Nonprofit Innovation: What Can Barbers Teach Nonprofits?

Nonprofit Innovation: What Can Barbers Teach Nonprofits?

By: Eugene H. Fram

Reading several different blogs comments on nonprofit innovation reminded me of a story I tell my marketing. Here is a brief abstract: When men started to wear their hair longer in the 1980s, two classes oh barbers responded. One class cursed the change, while they became innovative stylists. In the area in which I was living, during the 80s, the number of barbers dropped from 1,000 to 300.

Seth Godin, the famous marketer, thinks that nonprofits have a charter to be innovators. But they aren’t he states in a recent blog. “The thing about most cause/welfare non-profits is that they haven’t figured out how to solve the problem they’re working on (yet). … Too many don’t have a method for getting to the root cause of the problem and creating permanent change.” He than suggests that some nonprofits should, “Go fail. And then fail again. Nonprofit failure is rare, which means that non-profit innovation is too rare as well. Innovators understand that their job is to fail, repeatedly, until they don’t. ”

Comments to a recent BoardSource exchange on innovation had the following reactions:
• Nonprofit founders are focused on specific goals and never go beyond them.
• Decision makers in nonprofits follow the “not invented here” viewpoint and fresh ideas are threatening.
• Many executive directors do not see the “potentially positive role board-level committees (including of non–board members & staff) can play in generating new ides.”

My reaction is that Godin is off base, although I strongly suggest that nonprofits can prosper by adopting the better business practices and vice versa. Few foundations would play “venture capitalist” to nonprofit leaders who have a record of failure. For example, Geoffrey Canada has successfully led the development of the Harlem Children’s Zone. Although the HCZ model is well know, it has yet to be duplicated elsewhere.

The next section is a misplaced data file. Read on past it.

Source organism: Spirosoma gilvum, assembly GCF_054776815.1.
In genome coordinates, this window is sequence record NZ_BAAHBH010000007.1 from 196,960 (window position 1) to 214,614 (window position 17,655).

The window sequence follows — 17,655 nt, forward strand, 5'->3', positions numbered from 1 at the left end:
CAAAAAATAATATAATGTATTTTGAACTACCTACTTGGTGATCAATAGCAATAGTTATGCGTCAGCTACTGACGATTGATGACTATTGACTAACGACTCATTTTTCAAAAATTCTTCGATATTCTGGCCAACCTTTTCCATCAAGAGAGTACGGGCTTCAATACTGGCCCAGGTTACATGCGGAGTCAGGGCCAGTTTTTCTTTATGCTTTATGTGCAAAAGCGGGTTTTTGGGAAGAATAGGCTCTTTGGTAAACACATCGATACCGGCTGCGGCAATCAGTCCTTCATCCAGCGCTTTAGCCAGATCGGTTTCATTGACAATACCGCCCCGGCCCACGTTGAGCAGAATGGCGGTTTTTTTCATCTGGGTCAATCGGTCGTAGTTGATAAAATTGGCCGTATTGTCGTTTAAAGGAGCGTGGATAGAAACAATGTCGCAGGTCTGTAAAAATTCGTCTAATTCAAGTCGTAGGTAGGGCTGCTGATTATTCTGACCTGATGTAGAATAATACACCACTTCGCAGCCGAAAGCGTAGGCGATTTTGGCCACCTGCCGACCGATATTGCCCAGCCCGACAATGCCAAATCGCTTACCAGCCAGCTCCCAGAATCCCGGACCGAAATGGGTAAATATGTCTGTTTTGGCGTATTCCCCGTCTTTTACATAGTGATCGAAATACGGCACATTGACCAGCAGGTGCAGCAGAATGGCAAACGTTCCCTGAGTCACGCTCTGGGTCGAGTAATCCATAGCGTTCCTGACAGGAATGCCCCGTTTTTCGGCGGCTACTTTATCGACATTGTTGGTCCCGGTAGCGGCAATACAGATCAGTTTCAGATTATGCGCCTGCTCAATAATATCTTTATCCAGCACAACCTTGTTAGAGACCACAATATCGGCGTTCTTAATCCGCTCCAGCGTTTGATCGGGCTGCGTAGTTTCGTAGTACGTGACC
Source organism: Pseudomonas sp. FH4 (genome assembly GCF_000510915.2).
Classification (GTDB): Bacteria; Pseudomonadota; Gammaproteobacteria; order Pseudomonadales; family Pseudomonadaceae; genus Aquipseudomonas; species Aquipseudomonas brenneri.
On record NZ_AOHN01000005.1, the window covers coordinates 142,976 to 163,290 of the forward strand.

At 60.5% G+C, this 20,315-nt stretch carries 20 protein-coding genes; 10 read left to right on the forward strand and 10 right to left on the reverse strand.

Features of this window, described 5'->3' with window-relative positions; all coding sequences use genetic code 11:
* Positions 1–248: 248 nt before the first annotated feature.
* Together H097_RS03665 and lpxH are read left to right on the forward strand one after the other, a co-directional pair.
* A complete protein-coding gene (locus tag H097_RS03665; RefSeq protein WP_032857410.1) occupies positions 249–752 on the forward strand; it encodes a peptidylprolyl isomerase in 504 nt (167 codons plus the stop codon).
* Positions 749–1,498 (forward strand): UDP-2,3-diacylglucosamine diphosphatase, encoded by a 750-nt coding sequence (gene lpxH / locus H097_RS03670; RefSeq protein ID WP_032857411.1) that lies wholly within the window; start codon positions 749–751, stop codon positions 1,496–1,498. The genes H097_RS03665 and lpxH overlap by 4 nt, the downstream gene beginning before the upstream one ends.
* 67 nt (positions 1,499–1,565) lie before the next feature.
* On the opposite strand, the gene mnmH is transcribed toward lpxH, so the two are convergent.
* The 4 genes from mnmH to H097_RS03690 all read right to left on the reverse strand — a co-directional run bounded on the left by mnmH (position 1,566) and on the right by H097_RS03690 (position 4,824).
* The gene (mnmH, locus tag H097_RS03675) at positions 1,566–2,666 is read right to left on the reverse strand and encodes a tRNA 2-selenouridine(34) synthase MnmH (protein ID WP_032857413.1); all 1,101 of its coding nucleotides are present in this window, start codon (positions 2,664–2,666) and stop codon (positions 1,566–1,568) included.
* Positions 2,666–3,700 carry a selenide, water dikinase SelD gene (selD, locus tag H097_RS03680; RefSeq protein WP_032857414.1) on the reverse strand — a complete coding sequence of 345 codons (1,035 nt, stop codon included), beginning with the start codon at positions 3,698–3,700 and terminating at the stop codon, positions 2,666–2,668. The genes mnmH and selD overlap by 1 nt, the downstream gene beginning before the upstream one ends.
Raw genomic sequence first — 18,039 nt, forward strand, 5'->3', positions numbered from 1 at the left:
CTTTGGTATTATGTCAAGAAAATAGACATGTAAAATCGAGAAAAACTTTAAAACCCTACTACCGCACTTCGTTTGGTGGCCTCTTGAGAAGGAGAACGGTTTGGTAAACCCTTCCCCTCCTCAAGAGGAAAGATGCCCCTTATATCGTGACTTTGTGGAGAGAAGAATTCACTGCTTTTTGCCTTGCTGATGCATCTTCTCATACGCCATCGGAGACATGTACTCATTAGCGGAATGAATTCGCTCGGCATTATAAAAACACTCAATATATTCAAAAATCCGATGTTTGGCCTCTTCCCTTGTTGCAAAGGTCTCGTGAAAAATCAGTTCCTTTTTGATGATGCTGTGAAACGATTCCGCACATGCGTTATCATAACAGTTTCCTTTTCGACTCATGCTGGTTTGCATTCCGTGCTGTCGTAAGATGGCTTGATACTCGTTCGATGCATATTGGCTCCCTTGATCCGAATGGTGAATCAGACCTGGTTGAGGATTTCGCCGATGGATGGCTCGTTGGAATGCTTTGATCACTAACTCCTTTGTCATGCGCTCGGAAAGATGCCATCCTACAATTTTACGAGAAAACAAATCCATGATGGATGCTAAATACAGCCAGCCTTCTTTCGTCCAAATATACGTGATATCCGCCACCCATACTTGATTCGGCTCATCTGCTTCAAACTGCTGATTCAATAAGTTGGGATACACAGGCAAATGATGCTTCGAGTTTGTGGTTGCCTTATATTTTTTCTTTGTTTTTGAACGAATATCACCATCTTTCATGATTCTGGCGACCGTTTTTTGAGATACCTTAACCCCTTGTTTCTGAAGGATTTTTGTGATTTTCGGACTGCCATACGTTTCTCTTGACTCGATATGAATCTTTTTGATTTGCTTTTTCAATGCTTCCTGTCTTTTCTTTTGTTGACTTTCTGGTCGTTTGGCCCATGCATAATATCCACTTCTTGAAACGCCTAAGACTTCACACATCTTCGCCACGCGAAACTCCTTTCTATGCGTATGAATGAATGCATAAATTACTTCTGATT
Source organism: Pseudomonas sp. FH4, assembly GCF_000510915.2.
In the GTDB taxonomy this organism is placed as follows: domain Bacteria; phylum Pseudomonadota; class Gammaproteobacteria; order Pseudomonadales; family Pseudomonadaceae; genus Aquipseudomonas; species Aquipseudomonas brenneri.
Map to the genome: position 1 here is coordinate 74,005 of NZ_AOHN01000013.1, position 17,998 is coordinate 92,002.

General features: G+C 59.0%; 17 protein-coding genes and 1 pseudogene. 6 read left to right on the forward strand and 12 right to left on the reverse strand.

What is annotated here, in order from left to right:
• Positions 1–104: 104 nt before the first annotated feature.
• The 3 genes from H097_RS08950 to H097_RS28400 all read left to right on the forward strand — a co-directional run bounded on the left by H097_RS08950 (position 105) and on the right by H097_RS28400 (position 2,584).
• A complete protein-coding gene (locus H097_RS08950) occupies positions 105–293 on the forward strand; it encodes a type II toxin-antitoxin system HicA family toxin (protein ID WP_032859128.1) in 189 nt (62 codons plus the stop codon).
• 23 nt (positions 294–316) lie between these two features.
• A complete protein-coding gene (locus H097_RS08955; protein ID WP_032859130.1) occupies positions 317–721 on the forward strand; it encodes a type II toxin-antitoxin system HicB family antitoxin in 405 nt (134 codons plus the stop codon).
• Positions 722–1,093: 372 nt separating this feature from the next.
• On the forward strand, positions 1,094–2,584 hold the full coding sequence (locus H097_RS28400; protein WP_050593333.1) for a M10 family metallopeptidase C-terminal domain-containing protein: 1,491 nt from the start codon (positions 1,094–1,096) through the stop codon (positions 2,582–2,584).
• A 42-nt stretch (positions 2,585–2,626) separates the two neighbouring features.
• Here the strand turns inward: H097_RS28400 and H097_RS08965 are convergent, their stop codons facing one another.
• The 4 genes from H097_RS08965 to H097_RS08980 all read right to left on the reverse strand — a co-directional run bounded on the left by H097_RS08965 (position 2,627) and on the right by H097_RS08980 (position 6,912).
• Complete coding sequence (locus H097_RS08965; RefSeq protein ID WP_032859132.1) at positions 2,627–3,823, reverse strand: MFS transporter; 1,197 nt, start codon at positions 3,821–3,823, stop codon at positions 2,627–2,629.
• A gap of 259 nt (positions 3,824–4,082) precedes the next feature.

The comments from the BoardSource blog have been developed from field experience and remind us that nonprofit innovative leaders are in short supply. The barbers of the 1980s teach us that we must be prepared to innovate when change impacts our field, whether it be style or technological innovation.

But be prepared to think outside of the box. I still go to one barber who cuts my hair, less often, but he still doesn’t work on two heads at a time. Similarly, it is unlikely that marriage counselors will soon be mediating two warring couples at a time, unless some drug company comes up with a pill that enables the counselors to be more innovative.

Nonprofit innovation, as shown by the HCZ project, is very difficult, but it is still very possible in the nonprofit governance arena. For some practical examples, see my blog ( & book ( )
What do others on this exchange see as the state of nonprofit innovation? Is it as dire as indicated by the comments cited above?

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